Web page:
Of course, the servitude Tocqueville decries can take on the forms from enslavement of the population (as Stalin did to his own people in the former Soviet Union) to subjugating the population to dependence on government, tied with a tenuous thread of taxation and welfare (as the US government does).

Because modern liberalism derives from 19th Century anti-liberalism, its ideology includes a distrust of liberal democratic principles. For example, individualism is at the heart of liberal democracy. The concept of individualism derives from deep roots in Western civilization, based on the foundations of Christianity, the Greeks, and the Romans. This individualism expresses the ideal of absolute self-government – producing the frightening prospect of a society with no government but self-regulation.

Admittedly, this presents a utopian ideal for liberal democrats, one which could very well lead to anarchy. Yet the principles of self-government have a human appeal and are deeply entrenched in the American psyche.

The economic manifestation of individualism, the free market, also appears dangerous to modern liberals. To modern liberals, the unseen and uncontrolled forces of the market must be regulated under a benevolent government. Free exercise of the market produces too many variables, too many troughs which in turn can do harm. Rather than risk the free market, at the expense of individualism, modern liberalism prefers the safety net of government control.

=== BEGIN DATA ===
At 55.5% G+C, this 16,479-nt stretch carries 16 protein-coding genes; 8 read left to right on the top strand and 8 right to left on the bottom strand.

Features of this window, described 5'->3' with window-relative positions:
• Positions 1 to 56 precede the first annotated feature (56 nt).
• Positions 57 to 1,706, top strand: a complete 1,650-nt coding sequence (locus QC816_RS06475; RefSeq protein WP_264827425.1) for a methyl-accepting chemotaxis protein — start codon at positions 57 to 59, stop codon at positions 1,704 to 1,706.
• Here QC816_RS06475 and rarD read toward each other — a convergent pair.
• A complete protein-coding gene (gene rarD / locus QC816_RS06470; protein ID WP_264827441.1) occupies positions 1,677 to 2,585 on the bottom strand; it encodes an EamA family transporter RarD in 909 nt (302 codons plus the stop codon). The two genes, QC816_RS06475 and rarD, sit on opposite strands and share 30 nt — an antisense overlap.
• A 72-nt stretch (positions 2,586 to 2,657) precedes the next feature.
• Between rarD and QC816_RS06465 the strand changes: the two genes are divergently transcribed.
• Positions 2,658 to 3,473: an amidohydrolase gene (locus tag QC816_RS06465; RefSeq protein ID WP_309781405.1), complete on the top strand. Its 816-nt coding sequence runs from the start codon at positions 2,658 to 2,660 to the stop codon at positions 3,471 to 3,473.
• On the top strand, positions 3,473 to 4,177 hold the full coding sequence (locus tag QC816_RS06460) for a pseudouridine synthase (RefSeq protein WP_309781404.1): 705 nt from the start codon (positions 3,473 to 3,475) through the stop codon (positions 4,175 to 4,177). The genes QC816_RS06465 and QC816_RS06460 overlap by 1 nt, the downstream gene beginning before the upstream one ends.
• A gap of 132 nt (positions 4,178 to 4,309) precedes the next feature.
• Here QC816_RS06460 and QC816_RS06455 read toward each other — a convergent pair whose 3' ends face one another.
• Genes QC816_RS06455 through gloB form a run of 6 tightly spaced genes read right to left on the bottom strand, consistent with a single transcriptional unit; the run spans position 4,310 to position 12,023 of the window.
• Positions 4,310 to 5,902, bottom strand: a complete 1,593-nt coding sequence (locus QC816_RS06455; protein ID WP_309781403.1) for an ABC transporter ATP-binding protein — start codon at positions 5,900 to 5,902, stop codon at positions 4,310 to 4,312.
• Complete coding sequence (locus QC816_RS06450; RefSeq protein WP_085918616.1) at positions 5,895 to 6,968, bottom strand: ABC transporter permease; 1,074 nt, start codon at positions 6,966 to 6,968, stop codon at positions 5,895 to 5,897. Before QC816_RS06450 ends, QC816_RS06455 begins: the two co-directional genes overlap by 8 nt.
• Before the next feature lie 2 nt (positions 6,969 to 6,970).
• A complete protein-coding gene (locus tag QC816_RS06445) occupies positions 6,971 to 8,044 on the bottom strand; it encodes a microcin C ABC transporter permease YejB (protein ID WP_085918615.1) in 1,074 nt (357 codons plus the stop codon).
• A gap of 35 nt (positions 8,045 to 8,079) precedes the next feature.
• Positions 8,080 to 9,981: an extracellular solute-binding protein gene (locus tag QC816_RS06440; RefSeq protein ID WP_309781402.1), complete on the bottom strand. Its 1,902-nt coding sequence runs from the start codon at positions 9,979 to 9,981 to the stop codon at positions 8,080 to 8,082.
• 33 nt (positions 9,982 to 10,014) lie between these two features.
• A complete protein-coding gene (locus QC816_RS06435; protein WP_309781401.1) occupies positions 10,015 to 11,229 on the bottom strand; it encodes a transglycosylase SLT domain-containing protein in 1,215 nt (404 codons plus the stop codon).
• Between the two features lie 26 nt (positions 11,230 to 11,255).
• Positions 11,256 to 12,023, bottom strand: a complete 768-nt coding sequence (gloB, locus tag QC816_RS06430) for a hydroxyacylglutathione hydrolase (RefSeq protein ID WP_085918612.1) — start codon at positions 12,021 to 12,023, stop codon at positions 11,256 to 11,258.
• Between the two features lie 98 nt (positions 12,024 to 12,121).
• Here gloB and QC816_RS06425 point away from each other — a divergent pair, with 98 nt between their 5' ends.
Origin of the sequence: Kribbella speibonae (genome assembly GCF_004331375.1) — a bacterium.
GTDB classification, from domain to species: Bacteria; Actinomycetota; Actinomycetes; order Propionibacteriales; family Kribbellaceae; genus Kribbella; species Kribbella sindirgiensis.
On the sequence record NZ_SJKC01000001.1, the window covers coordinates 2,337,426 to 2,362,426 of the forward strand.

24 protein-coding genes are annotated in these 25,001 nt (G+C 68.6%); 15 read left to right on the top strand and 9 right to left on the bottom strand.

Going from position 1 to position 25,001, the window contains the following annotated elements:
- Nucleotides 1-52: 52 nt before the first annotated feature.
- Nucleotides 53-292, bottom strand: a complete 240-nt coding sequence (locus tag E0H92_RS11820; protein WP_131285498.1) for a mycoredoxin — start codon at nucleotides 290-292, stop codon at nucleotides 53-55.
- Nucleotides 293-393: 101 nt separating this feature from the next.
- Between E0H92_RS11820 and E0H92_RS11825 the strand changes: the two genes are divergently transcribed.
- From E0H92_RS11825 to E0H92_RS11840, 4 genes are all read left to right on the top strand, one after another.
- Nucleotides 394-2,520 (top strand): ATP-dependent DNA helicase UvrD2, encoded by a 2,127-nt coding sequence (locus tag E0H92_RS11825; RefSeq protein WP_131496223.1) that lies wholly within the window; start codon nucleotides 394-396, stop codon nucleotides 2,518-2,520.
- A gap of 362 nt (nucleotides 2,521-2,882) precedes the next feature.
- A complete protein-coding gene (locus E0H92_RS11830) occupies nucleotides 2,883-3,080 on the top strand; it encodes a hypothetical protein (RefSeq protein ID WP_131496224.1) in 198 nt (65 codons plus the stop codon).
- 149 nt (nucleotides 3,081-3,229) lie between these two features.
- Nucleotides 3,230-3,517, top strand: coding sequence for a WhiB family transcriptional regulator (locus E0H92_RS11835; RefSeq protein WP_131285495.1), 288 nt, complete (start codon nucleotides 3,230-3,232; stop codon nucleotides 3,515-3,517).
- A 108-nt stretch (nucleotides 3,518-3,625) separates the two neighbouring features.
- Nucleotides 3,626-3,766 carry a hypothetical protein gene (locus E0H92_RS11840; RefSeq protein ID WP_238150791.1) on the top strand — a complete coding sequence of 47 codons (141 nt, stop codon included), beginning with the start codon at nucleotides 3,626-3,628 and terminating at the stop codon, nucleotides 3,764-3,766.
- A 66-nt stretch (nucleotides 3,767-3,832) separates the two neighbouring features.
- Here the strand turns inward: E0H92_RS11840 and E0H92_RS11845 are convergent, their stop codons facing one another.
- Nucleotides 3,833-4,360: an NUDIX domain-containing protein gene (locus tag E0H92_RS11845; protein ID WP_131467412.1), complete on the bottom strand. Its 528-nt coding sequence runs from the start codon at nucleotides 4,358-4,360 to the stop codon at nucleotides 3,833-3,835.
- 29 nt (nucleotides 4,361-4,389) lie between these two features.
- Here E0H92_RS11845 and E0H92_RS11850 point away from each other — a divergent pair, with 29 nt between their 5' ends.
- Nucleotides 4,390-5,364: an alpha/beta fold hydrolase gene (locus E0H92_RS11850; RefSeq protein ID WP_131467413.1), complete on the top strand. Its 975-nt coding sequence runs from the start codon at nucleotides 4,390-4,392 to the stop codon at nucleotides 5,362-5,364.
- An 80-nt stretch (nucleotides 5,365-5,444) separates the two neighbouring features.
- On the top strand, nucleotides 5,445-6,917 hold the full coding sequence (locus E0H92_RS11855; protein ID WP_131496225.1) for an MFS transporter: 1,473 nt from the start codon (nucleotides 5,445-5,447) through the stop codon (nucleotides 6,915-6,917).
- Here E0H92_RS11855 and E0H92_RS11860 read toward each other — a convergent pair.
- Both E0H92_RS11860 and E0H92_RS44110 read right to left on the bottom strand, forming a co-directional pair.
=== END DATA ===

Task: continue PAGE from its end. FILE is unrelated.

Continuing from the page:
This is not to say that some sort of government control isn’t necessary. Far from it. If anything, socialism is pragmatic, finding solutions to economic and social problems. The cost for modern social democracy (modern liberalism) is the steady, increased intrusion of government into the lives of its citizens. The danger is the possibility of the totalitarian state, where the benefits of both social welfare and of liberal democracy are lost to government assumption of total control.

In a world where absolutist regimes, such as Russia and China have discovered principles of liberal democracy and applied them with great benefit to their social structure and economics, does it make sense that the US should pursue a headlong advance into socialism? Does it make sense to deny the deep roots of liberal democracy in favor of a political system at odds with it and which holds the ideals of statism over self-government? And does it make sense to stifle the American psyche at the expense of our liberty?


F. A. Hayek, The Road to Serfdom, (Chicago: The University of Chicago Press, 2007).

Alexis de Tocqueville, “Critique of Socialism” found on The Forum at the Online Library of Liberty.


1 I’ll address the problems of the assumption of government control here. I may return in another article to the concept of coercive spiritual power.

2 I speak of the welfare state in terms of socialist ideals which are based on the principles of equal outcomes rather than equal opportunity, the redistribution of wealth in the form of onerous taxation to fund public programs, government regulation of the economy, and public responsibility over private concerns.